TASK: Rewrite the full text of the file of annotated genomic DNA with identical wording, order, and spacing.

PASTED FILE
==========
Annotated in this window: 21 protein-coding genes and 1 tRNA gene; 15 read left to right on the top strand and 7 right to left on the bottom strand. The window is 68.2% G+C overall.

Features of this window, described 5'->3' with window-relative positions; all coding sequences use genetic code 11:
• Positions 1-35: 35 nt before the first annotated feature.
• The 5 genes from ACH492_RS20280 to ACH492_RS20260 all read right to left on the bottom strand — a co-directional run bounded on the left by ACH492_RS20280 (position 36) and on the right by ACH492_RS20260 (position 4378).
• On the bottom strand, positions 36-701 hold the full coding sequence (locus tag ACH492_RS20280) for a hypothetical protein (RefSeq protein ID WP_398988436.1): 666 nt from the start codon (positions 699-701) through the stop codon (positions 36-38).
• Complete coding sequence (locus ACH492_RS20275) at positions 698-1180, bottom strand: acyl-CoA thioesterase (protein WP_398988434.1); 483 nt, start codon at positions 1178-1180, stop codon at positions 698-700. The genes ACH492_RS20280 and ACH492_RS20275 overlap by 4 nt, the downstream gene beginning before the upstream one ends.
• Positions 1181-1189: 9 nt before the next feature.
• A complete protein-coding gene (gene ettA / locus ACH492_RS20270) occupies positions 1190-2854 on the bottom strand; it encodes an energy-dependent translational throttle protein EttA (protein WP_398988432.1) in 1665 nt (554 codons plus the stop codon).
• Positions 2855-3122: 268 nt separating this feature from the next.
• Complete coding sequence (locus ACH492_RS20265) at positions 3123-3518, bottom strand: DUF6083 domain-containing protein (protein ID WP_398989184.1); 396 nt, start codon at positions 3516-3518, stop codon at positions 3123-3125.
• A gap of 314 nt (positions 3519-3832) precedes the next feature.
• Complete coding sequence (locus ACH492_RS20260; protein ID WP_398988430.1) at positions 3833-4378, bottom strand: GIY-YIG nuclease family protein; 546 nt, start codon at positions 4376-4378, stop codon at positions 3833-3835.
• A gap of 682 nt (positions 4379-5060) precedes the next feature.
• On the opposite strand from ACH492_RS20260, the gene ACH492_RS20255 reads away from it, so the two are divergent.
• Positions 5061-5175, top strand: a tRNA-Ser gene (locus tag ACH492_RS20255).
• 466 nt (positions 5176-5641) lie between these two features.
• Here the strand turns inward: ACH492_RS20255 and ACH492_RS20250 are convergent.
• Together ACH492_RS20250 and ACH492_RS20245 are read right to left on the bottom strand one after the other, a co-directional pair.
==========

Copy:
Annotated in this window: 21 protein-coding genes and 1 tRNA gene; 15 read left to right on the top strand and 7 right to left on the bottom strand. The window is 68.2% G+C overall.

Features of this window, described 5'->3' with window-relative positions; all coding sequences use genetic code 11:
• Positions 1-35: 35 nt before the first annotated feature.
• The 5 genes from ACH492_RS20280 to ACH492_RS20260 all read right to left on the bottom strand — a co-directional run bounded on the left by ACH492_RS20280 (position 36) and on the right by ACH492_RS20260 (position 4378).
• On the bottom strand, positions 36-701 hold the full coding sequence (locus tag ACH492_RS20280) for a hypothetical protein (RefSeq protein ID WP_398988436.1): 666 nt from the start codon (positions 699-701) through the stop codon (positions 36-38).
• Complete coding sequence (locus ACH492_RS20275) at positions 698-1180, bottom strand: acyl-CoA thioesterase (protein WP_398988434.1); 483 nt, start codon at positions 1178-1180, stop codon at positions 698-700. The genes ACH492_RS20280 and ACH492_RS20275 overlap by 4 nt, the downstream gene beginning before the upstream one ends.
• Positions 1181-1189: 9 nt before the next feature.
• A complete protein-coding gene (gene ettA / locus ACH492_RS20270) occupies positions 1190-2854 on the bottom strand; it encodes an energy-dependent translational throttle protein EttA (protein WP_398988432.1) in 1665 nt (554 codons plus the stop codon).
• Positions 2855-3122: 268 nt separating this feature from the next.
• Complete coding sequence (locus ACH492_RS20265) at positions 3123-3518, bottom strand: DUF6083 domain-containing protein (protein ID WP_398989184.1); 396 nt, start codon at positions 3516-3518, stop codon at positions 3123-3125.
• A gap of 314 nt (positions 3519-3832) precedes the next feature.
• Complete coding sequence (locus ACH492_RS20260; protein ID WP_398988430.1) at positions 3833-4378, bottom strand: GIY-YIG nuclease family protein; 546 nt, start codon at positions 4376-4378, stop codon at positions 3833-3835.
• A gap of 682 nt (positions 4379-5060) precedes the next feature.
• On the opposite strand from ACH492_RS20260, the gene ACH492_RS20255 reads away from it, so the two are divergent.
• Positions 5061-5175, top strand: a tRNA-Ser gene (locus tag ACH492_RS20255).
• 466 nt (positions 5176-5641) lie between these two features.
• Here the strand turns inward: ACH492_RS20255 and ACH492_RS20250 are convergent.
• Together ACH492_RS20250 and ACH492_RS20245 are read right to left on the bottom strand one after the other, a co-directional pair.